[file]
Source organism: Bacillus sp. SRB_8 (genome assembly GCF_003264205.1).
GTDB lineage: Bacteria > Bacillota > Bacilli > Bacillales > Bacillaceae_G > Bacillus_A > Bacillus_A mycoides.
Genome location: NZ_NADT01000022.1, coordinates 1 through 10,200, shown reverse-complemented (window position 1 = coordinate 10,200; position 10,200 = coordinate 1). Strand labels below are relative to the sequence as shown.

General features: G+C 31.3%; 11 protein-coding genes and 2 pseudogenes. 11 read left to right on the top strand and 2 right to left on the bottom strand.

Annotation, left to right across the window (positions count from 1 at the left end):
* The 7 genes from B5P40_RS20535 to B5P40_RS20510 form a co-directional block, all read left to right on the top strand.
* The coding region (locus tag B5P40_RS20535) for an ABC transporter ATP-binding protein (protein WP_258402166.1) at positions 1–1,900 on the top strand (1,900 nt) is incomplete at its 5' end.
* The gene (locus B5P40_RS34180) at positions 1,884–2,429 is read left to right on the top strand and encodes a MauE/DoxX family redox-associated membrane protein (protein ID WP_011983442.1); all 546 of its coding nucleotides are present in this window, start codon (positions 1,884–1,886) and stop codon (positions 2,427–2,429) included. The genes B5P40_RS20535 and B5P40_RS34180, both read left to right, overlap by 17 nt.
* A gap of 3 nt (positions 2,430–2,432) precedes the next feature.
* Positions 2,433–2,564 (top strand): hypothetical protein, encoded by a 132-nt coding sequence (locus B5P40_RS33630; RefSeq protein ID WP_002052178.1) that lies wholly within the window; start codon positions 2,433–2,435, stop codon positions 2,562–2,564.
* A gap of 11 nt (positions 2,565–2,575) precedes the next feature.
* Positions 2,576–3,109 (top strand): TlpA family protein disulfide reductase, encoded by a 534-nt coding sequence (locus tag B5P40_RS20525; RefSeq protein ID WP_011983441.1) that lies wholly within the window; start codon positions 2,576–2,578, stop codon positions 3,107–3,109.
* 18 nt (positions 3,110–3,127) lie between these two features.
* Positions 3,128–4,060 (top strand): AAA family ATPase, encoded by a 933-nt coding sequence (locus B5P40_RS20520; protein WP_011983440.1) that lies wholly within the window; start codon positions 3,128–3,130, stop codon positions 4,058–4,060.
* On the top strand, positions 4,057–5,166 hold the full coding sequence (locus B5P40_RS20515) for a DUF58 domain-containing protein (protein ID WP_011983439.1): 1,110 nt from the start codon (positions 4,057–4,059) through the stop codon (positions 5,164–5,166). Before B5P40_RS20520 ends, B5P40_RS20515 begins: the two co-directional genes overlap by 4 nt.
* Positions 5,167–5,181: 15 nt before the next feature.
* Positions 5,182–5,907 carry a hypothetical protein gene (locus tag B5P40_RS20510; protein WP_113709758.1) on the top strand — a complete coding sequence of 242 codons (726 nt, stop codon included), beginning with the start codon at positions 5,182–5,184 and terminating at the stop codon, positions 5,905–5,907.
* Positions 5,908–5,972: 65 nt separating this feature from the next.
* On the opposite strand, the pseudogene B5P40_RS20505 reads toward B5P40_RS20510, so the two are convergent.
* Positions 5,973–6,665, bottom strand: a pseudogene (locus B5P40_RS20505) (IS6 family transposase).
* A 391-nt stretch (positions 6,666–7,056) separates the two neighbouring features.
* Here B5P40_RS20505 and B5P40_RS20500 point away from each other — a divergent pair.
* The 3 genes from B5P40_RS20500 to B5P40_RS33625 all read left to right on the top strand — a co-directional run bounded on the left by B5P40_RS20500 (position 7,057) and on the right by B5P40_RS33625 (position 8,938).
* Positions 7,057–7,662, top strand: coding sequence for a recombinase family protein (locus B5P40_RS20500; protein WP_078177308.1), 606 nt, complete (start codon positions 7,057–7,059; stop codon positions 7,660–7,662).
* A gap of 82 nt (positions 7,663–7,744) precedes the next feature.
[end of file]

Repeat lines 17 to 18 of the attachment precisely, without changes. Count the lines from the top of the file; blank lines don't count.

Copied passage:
* Positions 5,182–5,907 carry a hypothetical protein gene (locus tag B5P40_RS20510; protein WP_113709758.1) on the top strand — a complete coding sequence of 242 codons (726 nt, stop codon included), beginning with the start codon at positions 5,182–5,184 and terminating at the stop codon, positions 5,905–5,907.
* Positions 5,908–5,972: 65 nt separating this feature from the next.